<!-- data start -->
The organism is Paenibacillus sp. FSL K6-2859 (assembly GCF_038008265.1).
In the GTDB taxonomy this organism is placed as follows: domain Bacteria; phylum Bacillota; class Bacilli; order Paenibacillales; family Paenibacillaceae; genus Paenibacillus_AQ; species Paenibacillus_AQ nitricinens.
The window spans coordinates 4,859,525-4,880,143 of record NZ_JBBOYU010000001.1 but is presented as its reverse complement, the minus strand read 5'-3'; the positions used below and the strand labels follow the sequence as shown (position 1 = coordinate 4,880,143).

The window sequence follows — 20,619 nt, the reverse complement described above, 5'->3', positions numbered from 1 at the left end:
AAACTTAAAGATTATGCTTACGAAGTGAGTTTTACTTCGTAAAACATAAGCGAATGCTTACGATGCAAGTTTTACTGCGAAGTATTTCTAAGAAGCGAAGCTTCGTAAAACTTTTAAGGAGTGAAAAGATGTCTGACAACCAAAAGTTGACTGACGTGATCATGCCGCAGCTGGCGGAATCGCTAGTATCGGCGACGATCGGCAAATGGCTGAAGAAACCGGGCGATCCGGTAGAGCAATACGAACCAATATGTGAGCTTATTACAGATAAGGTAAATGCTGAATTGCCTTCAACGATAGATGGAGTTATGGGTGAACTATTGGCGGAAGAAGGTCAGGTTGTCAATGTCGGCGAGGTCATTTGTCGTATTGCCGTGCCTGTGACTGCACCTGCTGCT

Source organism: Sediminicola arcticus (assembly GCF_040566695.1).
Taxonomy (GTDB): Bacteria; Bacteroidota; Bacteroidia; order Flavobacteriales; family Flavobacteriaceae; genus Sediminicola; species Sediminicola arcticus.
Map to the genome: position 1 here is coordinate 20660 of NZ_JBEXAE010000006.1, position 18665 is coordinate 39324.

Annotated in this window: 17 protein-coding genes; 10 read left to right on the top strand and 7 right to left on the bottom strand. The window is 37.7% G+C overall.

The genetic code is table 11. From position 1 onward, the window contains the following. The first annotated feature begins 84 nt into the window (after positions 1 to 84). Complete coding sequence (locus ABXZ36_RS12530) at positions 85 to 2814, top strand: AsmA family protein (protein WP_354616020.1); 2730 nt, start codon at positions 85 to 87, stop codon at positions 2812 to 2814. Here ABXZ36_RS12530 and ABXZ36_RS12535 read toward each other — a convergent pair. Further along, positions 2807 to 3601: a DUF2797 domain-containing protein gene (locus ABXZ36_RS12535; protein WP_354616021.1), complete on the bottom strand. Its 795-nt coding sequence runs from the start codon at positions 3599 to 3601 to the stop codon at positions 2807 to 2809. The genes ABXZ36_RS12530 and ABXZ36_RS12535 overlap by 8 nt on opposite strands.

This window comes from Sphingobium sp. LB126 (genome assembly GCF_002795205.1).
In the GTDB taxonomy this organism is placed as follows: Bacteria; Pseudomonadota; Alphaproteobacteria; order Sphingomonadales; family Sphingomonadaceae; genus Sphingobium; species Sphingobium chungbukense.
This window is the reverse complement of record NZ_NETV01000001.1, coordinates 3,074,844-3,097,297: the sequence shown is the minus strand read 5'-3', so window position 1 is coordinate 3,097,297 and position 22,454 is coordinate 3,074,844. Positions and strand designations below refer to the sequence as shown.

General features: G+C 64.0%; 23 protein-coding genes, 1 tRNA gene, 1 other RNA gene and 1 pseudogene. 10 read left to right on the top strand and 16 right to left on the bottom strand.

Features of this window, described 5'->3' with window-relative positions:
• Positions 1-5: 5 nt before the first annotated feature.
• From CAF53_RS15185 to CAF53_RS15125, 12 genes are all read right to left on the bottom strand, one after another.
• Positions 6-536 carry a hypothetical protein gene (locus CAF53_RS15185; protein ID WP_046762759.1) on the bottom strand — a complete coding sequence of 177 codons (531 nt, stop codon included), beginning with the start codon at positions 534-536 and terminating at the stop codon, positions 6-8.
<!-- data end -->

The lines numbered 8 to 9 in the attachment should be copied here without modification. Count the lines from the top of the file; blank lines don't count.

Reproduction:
Map to the genome: position 1 here is coordinate 20660 of NZ_JBEXAE010000006.1, position 18665 is coordinate 39324.

Annotated in this window: 17 protein-coding genes; 10 read left to right on the top strand and 7 right to left on the bottom strand. The window is 37.7% G+C overall.